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Good Fire vs Bad Fire

Klamath Tribal Youth Program


Date Received


On July 31st, 2014 a fire started on the Lower Salmon River Basin and continued to burn upstream. This fire gave local scientists and water quality managers an opportunity to study how fires in the ecosystem can impact our fisheries. (Robinson, 2013) In a theoretically “perfect” world there should never be a “bad” fire. For example, back before the Europeans and foreigners arrived, long before forest service was around, the native people used fire so frequently that when lightning would touch down that all the lightning would do nothing but burn all the unwanted brush or tress that wasn’t useful and using a lot of groundwater that can also be generated more toward the old growth. It wasn’t until the forest service came around where [...]


(other) :
Charley Reed

Attached Files

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Charlie Reed NPLCC TEK-CC Final Paper_19Aug2014 (1).pdf
“Student Intern Project Report”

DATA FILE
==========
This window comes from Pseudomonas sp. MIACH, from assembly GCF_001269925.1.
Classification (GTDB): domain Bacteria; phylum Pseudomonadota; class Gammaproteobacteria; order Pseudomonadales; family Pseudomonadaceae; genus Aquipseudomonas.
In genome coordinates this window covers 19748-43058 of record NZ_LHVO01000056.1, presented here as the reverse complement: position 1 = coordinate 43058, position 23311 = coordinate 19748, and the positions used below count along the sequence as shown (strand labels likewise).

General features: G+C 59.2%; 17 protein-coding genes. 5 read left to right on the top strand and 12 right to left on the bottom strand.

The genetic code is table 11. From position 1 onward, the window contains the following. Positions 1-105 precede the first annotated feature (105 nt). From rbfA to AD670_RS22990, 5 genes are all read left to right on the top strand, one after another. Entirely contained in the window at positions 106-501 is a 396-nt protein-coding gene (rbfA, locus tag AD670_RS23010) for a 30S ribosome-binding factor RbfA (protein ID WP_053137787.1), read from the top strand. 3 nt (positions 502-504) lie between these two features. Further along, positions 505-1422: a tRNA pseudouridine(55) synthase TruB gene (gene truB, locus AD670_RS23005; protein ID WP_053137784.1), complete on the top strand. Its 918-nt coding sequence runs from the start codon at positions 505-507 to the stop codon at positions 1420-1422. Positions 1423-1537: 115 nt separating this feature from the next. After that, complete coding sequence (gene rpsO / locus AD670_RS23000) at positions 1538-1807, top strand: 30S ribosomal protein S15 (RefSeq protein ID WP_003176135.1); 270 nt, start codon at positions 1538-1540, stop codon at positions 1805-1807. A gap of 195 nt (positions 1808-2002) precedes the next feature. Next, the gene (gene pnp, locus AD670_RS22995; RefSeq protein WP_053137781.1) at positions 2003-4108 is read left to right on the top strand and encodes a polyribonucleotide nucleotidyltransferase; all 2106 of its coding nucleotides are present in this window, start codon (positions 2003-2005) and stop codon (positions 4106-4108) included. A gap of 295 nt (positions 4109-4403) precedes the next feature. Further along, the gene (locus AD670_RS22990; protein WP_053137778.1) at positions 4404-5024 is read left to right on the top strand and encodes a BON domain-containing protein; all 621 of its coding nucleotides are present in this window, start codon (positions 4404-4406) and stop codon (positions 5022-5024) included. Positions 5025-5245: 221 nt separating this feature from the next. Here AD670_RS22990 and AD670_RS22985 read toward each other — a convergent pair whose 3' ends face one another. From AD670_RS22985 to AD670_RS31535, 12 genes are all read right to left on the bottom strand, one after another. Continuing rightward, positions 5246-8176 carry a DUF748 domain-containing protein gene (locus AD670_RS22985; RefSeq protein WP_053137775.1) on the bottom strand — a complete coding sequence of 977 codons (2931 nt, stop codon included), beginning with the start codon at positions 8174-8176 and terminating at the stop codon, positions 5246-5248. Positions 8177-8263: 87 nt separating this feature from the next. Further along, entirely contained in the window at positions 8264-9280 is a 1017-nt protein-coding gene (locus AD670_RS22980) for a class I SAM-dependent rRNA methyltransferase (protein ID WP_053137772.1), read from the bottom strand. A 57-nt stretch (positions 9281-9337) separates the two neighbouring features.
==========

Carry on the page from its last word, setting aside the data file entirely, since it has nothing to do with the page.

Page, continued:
437.81 KB


This article is seeking to address the differences between negative impacts and positive impacts fire can have on our fisheries if done correctly and frequently enough. Another purpose for this paper is to educate the community of Somes Bar, California as well as all of northern California, which fire needs to be in our ecosystem to prevent these catastrophic events. And that not all fires are necessarily “bad.” Local Klamath River Tribes, such as the Klamath Tribes, Karuk Tribe, Yurok Tribe and the Hoopa Tribe have used fire as a tool for hundreds of years to survive and provide food for their families as well as safety precautions. Spreading the word that Traditional Ecological Knowledge and Scientific research is the formula to adjusting our lifestyle with the upcoming climatic changes.


  • LC MAP - Landscape Conservation Management and Analysis Portal
  • North Pacific Landscape Conservation Cooperative

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